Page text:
I think "psychology" for golf is sort of like Spy vs Spy in Mad Magazine.
If you have psychological issues with performing what the world requires, then psychology probably offers some assistance.
But if the issue is how to help the nonconscious do a better job, then, yes, there is stuff to know and work on for enhanced skill performance.
These are mostly perception and movement and focused intentionality. So that's three REAL things to work on to help get the reality of the performance better.
Perception means using accurate physical procedures to generate accurate perceptions; to train the knowledge of what to expect and what to look for and what it means for the putt, and to understand and enhance the way perception forms and shapes and guides the movement's accuracy.
Movement means economy of motion, balance and equilibrium, absence of abstract rules for patterns of movement in favor of objective task accomplishment, eradication of harmful habits, staging the perceptions into the motion, and educating the body for the task accomplishment.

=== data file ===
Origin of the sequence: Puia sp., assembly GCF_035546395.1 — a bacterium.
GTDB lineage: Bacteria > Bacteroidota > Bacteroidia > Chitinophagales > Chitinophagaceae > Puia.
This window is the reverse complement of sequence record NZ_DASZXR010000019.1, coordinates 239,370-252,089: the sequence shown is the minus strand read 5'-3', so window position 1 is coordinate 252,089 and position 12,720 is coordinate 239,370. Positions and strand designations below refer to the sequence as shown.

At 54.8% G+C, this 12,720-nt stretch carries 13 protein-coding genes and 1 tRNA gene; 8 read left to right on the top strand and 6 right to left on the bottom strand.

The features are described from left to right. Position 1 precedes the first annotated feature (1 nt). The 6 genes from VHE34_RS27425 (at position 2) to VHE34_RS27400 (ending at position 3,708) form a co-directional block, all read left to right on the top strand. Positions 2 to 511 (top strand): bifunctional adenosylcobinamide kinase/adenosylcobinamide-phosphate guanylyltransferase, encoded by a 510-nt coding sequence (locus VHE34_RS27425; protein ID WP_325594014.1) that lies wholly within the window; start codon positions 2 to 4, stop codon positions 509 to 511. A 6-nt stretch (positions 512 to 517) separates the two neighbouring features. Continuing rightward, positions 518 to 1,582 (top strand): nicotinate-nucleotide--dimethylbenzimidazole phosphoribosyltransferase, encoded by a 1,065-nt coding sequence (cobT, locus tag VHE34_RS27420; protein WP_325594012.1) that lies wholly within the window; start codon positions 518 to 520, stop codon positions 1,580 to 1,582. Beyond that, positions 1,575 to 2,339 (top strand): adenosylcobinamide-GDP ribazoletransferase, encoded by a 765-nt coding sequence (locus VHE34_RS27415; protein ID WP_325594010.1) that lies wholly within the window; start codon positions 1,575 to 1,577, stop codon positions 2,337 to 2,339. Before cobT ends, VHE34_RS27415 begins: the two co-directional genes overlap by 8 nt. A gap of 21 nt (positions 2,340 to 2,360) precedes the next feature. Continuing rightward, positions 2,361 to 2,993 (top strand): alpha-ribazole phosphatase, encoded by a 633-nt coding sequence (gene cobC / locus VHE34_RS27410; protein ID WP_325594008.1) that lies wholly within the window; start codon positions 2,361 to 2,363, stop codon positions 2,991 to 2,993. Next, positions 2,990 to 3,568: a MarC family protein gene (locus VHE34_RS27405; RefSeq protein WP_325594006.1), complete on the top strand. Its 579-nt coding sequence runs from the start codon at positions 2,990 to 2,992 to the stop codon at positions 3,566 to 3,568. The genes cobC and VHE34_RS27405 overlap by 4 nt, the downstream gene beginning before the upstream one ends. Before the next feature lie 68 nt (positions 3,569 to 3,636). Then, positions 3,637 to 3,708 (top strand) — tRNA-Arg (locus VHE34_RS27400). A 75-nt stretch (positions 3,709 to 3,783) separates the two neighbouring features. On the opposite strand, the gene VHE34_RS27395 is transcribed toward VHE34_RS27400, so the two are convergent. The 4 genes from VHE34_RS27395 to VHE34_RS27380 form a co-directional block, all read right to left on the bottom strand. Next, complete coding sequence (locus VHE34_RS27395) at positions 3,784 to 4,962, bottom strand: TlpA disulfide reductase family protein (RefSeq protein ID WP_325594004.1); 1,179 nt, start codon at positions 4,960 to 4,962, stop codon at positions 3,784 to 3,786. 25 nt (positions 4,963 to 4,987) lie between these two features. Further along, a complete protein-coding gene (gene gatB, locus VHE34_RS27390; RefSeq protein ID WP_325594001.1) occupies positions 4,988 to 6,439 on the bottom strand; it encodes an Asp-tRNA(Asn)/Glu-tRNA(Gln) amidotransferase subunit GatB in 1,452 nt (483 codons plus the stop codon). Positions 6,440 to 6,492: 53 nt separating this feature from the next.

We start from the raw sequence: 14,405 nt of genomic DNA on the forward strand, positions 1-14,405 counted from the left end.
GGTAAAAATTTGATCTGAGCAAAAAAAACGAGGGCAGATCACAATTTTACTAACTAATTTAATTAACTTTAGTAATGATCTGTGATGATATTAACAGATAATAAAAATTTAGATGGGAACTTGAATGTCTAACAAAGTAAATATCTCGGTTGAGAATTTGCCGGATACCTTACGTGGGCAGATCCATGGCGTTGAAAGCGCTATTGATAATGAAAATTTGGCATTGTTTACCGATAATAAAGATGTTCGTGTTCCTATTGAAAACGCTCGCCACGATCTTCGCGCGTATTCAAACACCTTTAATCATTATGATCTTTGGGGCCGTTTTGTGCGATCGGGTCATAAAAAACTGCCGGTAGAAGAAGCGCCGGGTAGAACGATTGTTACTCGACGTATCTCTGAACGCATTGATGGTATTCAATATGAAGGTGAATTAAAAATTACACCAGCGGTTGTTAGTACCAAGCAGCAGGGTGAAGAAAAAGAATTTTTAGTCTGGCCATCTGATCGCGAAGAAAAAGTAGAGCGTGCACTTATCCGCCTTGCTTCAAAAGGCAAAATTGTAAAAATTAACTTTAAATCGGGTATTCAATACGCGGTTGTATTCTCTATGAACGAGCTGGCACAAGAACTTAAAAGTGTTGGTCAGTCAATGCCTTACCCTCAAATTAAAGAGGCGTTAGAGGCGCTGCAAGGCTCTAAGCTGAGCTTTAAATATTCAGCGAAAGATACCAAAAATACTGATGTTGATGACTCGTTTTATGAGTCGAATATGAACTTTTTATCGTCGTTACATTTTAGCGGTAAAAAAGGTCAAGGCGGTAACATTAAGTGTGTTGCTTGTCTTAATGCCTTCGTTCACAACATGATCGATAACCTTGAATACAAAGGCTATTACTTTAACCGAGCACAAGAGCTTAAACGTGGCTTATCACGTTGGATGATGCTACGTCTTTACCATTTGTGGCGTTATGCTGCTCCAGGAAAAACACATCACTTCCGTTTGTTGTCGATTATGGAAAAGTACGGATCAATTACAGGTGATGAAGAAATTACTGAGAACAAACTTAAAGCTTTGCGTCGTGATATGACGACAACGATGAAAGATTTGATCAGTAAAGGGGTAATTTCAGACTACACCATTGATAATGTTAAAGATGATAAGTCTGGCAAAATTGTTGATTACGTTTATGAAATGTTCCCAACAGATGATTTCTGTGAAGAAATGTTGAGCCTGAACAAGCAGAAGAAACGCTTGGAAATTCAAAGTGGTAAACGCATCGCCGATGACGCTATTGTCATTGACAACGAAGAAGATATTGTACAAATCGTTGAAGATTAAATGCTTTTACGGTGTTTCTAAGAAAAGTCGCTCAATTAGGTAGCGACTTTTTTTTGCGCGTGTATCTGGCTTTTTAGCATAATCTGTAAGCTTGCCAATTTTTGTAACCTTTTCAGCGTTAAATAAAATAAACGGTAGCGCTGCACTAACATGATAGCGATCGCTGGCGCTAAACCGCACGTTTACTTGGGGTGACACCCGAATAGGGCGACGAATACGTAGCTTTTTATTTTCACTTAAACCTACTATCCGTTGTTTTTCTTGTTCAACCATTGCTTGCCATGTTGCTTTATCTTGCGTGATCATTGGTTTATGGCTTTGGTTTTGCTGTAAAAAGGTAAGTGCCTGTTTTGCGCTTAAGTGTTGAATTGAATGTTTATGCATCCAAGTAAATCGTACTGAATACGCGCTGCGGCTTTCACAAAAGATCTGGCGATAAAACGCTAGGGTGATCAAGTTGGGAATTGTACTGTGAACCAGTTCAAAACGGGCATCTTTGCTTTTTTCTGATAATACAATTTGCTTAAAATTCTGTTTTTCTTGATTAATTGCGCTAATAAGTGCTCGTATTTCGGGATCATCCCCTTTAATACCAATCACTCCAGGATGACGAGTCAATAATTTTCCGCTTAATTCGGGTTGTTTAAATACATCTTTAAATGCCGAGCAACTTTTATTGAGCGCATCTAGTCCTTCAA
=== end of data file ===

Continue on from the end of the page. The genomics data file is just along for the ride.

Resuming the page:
Focused intentionality means treating the mind as that of a moving animal focused solely on the movement task, or accomplishing the goal of the movement.
As to what others preach about the mind knowing this or not being able to tell the difference from that, it's all junk -- just folks talking out of dumbed-down magazine-level knowledge. The brain is multiplex, even if working memory in the conscious mind is limited, and the brain does not need the same sort of abstract / categorical either-or limiting that the conscious mind needs due to its limitations. The brain, in this context, is the 95% or more of the organ that operates on the non-aware or non-conscious level. THAT brain gets good when the intentionality gets focused and simplified and sharpened.
So, putting becomes the task or goal. The goal is to sink the putt by rolling the ball into the hole, and to do so without unduly risking two more putts. If you can have instinctive touch by proper staging of the perceptions in the context of the focused intentionality, then can you also have a stroke that always simply rolls the ball wherever the putter face aims? If so, putting is reduced to reading the putt (and aiming, based upon this read). Then just pull the trigger with good tempo and rhythm and that's the only way to accomplish the goal.
Putting Coach and Theorist